H-1B Special and Update on Travel Ban

H-1B Special and Update on Travel Ban by Jeff Margolis

In this newsletter, we provide an update on the following: 

  1. Update on Executive Orders: Information from CBP;
  2. H-1B Bills and What this Means for You;
    1. The Current Situation;
    2. Rep. Zoe Lofgren Bill H.R. 670;
    3. Sens. Chuck Grassley and Dick Durbin Bill S.180and
    4. Rep. Darrell Issa H.R. 170

Update on Executive Orders: Information from CBP

The Customs and Border Protection (CBP) has released information about their current procedures in processing members that are nationals of the seven countries affected.

There are three important highlights:

  1. If you are a dual-national of the seven countries, you may apply for entry into the United States based on your citizenship from one of the countries NOT on the list. You will be treated according to the travel document you present. If possible, then, do NOT present a travel document from one of the affected countries.
  2. CBP has defined what it means to be “from” one of the seven countries by stating:
    1. “Travelers are being treated according to the travel document they present.”
    2.  Although this is not a detailed explanation, it shows that CBP will depend on the documents you provide and will proceed on a case-by-case basis at their discretion;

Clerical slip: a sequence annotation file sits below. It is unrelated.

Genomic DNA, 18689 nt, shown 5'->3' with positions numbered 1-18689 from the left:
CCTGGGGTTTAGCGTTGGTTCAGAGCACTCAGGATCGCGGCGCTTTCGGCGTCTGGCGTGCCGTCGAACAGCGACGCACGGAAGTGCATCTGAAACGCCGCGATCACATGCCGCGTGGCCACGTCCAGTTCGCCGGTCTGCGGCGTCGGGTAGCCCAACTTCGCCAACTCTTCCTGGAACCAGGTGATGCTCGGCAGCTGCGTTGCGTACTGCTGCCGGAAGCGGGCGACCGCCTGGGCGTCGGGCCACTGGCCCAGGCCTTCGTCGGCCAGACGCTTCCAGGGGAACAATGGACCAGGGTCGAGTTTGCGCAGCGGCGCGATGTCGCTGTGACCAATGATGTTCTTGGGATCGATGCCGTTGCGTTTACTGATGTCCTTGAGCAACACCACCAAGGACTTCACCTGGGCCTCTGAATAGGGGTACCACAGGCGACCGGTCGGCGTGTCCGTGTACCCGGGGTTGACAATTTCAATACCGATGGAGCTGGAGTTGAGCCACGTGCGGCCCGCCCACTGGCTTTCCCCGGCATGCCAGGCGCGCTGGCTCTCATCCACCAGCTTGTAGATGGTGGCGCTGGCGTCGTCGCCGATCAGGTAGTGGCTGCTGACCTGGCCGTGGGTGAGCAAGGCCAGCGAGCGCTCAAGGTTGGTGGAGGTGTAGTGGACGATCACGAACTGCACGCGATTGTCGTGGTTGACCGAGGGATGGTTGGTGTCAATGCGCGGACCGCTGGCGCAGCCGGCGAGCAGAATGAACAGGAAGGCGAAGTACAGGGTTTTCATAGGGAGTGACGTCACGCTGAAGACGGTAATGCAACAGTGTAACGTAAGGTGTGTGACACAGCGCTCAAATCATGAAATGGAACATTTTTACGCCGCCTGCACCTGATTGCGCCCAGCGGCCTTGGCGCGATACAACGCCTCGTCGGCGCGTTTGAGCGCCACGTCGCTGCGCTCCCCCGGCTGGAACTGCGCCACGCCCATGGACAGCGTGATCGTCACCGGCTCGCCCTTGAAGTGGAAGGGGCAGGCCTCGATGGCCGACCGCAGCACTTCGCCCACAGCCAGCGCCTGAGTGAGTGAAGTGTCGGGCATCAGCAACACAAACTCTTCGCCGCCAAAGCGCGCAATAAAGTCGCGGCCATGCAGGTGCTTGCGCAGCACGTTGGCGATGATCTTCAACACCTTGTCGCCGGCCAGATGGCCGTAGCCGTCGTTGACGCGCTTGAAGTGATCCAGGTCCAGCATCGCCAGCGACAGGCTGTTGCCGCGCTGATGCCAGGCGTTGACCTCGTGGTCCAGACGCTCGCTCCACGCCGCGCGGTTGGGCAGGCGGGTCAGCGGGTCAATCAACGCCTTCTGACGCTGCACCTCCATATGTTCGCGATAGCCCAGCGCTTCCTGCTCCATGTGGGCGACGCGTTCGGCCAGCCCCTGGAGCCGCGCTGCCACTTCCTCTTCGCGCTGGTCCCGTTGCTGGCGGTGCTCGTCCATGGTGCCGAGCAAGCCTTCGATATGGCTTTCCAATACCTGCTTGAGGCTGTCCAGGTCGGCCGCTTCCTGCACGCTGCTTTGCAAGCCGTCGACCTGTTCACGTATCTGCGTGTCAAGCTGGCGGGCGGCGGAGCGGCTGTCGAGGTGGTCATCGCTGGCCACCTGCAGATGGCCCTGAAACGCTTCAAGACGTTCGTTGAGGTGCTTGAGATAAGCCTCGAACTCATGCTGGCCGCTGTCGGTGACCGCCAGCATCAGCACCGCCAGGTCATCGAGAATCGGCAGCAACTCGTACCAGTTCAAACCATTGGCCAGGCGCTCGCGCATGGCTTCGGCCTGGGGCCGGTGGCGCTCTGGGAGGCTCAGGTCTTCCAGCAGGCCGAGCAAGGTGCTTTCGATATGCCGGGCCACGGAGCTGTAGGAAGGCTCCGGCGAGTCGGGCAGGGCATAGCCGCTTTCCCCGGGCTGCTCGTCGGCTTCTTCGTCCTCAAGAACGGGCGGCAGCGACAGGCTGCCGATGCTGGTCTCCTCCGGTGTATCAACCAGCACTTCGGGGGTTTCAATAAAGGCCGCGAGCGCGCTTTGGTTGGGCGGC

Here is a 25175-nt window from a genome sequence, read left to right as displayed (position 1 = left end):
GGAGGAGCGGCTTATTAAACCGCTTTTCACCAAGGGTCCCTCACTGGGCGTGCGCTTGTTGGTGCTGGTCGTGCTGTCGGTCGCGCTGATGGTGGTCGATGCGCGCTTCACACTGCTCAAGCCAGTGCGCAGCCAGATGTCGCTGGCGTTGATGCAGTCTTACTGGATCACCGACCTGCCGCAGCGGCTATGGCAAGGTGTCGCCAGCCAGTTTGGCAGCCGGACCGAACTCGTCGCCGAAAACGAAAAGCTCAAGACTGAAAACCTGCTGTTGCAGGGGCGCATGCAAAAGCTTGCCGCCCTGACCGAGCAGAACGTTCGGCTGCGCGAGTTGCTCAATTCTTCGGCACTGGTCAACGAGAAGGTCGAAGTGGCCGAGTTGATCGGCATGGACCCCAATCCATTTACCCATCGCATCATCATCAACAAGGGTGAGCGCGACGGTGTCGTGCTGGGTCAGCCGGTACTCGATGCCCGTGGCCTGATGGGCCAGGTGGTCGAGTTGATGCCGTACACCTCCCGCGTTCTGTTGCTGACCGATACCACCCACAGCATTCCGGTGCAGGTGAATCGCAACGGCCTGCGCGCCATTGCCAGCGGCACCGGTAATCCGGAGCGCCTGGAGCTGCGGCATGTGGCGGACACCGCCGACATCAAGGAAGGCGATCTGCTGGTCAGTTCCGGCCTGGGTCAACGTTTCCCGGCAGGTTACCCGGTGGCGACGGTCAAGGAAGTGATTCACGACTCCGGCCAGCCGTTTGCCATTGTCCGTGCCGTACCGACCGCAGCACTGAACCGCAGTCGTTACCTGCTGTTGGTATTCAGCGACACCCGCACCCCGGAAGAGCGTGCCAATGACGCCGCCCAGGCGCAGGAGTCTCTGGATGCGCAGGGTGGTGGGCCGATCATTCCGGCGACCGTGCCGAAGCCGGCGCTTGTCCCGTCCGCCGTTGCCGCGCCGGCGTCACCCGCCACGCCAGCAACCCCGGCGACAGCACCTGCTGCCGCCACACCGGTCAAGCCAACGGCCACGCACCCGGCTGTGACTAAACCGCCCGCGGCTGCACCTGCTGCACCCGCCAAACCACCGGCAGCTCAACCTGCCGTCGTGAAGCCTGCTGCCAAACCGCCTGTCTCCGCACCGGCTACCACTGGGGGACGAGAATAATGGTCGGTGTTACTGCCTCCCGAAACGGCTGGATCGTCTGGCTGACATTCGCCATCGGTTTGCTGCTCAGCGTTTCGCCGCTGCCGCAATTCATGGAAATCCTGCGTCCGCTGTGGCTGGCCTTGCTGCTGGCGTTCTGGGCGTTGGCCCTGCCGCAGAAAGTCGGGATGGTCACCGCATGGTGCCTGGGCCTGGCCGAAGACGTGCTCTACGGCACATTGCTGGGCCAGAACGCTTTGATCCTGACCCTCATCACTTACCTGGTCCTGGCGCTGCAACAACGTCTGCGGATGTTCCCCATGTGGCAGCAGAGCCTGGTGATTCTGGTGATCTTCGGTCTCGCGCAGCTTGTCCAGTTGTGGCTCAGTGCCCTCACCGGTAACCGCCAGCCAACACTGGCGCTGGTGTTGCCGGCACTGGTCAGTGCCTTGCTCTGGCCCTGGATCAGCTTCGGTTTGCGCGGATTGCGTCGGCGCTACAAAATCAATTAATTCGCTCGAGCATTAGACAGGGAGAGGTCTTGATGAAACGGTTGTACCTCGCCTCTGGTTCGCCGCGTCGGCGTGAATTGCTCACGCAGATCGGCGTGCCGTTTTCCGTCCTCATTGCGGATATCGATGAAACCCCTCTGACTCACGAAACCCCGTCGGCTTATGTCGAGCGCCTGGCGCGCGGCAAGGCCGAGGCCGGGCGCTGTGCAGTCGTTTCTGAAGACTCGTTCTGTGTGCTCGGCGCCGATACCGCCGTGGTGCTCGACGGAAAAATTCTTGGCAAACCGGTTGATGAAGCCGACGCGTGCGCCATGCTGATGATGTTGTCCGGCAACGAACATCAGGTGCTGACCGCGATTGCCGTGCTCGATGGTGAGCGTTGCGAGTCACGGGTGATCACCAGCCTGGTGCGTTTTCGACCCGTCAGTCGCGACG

3. The executive order has no effect on those currently being adjudicated for citizenship. In addition, “USCIS will continue to adjudicate N-400 applications for naturalization and administer the oath of citizenship. “

H-1B Bills and What This Means for You

There has been recent legislation introduced to Congress regarding H-1B and other temporary visa procedures.

The Current Situation

As you may already know, immigration matters and procedures are rapidly changing. First and foremost, the only changes that have been set in stone are the executive orders signed by President Trump, “Protecting the Nation From Foreign Terrorist Entry into the United States” and “Border Security Enforcement Improvements.”